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Comprehensive use of cardiac computed tomography to guide left ventricular lead placement in cardiac resynchronization therapy

Open AccessPublished:May 04, 2017DOI:https://doi.org/10.1016/j.hrthm.2017.04.041

      Background

      Optimal lead positioning is an important determinant of cardiac resynchronization therapy (CRT) response.

      Objective

      The purpose of this study was to evaluate cardiac computed tomography (CT) selection of the optimal epicardial vein for left ventricular (LV) lead placement by targeting regions of late mechanical activation and avoiding myocardial scar.

      Methods

      Eighteen patients undergoing CRT upgrade with existing pacing systems underwent preimplant electrocardiogram-gated cardiac CT to assess wall thickness, hypoperfusion, late mechanical activation, and regions of myocardial scar by the derivation of the stretch quantifier for endocardial engraved zones (SQUEEZ) algorithm. Cardiac venous anatomy was mapped to individualized American Heart Association (AHA) bull’s-eye plots to identify the optimal venous target and compared with acute hemodynamic response (AHR) in each coronary venous target using an LV pressure wire.

      Results

      Fifteen data sets were evaluable. CT-SQUEEZ–derived targets produced a similar mean AHR compared with the best achievable AHR (20.4% ± 13.7% vs 24.9% ± 11.1%; P = .36). SQUEEZ-derived guidance produced a positive AHR in 92% of target segments, and pacing in a CT-SQUEEZ target vein produced a greater clinical response rate vs nontarget segments (90% vs 60%).

      Conclusion

      Preprocedural CT-SQUEEZ–derived target selection may be a valuable tool to predict the optimal venous site for LV lead placement in patients undergoing CRT upgrade.

      Graphical abstract

      Keywords

      Introduction

      Patients with existing pacing systems, left ventricular (LV) systolic impairment, and a high proportion of right ventricular (RV) pacing benefit from cardiac resynchronization therapy (CRT).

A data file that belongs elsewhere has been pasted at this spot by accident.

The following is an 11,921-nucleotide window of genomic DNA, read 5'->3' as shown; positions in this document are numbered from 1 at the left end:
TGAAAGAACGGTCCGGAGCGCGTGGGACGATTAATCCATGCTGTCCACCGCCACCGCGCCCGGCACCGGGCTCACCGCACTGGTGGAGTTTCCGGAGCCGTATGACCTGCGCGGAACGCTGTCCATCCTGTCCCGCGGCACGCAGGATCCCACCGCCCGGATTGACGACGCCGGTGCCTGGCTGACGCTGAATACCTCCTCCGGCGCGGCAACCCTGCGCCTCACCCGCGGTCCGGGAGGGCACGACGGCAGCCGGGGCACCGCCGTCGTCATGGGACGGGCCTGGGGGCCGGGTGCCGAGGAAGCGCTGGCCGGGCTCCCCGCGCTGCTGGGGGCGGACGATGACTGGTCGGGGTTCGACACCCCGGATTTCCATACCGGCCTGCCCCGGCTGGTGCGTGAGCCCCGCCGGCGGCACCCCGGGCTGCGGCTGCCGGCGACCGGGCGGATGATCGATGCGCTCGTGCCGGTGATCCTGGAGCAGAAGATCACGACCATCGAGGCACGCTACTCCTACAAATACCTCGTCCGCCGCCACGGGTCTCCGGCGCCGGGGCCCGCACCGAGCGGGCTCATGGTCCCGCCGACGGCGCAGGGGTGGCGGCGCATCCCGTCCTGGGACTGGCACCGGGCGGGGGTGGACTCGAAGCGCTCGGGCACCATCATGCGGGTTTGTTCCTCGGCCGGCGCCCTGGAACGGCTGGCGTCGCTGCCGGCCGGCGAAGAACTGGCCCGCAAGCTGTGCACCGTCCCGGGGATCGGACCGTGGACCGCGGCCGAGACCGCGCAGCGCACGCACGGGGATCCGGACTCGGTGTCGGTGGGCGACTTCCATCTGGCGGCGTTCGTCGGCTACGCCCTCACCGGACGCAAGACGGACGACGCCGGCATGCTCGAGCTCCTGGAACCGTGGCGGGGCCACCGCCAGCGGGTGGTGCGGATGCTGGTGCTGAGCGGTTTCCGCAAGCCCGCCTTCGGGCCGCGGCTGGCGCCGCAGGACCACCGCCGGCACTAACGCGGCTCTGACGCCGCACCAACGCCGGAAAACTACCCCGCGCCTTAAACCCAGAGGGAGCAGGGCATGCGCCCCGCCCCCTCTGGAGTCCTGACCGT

• Curtis A.B.
      • Worley S.J.
      • Adamson P.B.
      • Chung E.S.
      • Niazi I.
      • Sherfesee L.
      • Shinn T.
      • Sutton M.S.J.
      Biventricular pacing for atrioventricular block and systolic dysfunction.
      CRT nonresponse occurs because of suboptimal LV lead positioning in myocardial scar with persistent dyssynchrony.
      • Bleeker G.B.
      • Kaandorp T.A.
      • Lamb H.J.
      • Boersma E.
      • Steendijk P.
      • de Roos A.
      • Van Der Wall E.E.
      • Schalij M.J.
      • Bax J.J.
      Effect of posterolateral scar tissue on clinical and echocardiographic improvement after cardiac resynchronization therapy.
      • Ypenburg C.
      • van Bommel R.J.
      • Delgado V.
      • Mollema S.A.
      • Bleeker G.B.
      • Boersma E.
      • Schalij M.J.
      • Bax J.J.
      Optimal left ventricular lead position predicts reverse remodeling and survival after cardiac resynchronization therapy.
      Cardiac magnetic resonance (CMR) can guide LV lead placement by avoiding scar and targeting late mechanical activation (LMA)
      • Leyva F.
      Cardiac resynchronization therapy guided by cardiovascular magnetic resonance.
      ; however, 28% of patients undergoing CRT have existing pacing systems unsuitable for CMR.
      • Daubert J.-C.
      • Saxon L.
      • Adamson P.B.
      • et al.
      2012 EHRA/HRS expert consensus statement on cardiac resynchronization therapy in heart failure: implant and follow-up recommendations and management.
      Cardiac computed tomography (CT) has the potential to guide LV lead placement in patients with existing pacing systems.
      • Mak G.S.
      • Truong Q.A.
      Cardiac CT: imaging of and through cardiac devices.
      Rapid acquisition of 3-dimensional, isotropic, whole heart data sets with submillimeter spatial resolution can accurately delineate the coronary venous tree,
      • Sun C.
      • Pan Y.
      • Wang H.
      • Li J.
      • Nie P.
      • Wang X.
      • Ma H.
      • Huo F.
      Assessment of the coronary venous system using 256-slice computed tomography.
      noninvasively assess regional and global LV function,
      • Truong Q.A.
      • Singh J.P.
      • Cannon C.P.
      • et al.
      Quantitative analysis of intraventricular dyssynchrony using wall thickness by multidetector computed tomography.
      and detect regional hypoperfusion/myocardial scar.
      • Truong Q.A.
      • Thai W.
      • Wai B.
      • et al.
      Myocardial scar imaging by standard single-energy and dual-energy late enhancement CT: comparison with pathology and electroanatomic map in an experimental chronic infarct porcine model.
      Recently, CT has evaluated regional and global LV dyssynchrony and areas of LMA by calculating the stretch of the endocardial surface throughout the cardiac cycle (stretch quantifier for endocardial engraved zones [SQUEEZ]).
      • Pourmorteza A.
      • Schuleri K.H.
      • Herzka D.A.
      • Lardo A.C.
      • McVeigh E.R.
      A new method for cardiac computed tomography regional function assessment: stretch quantifier for endocardial engraved zones (SQUEEZ).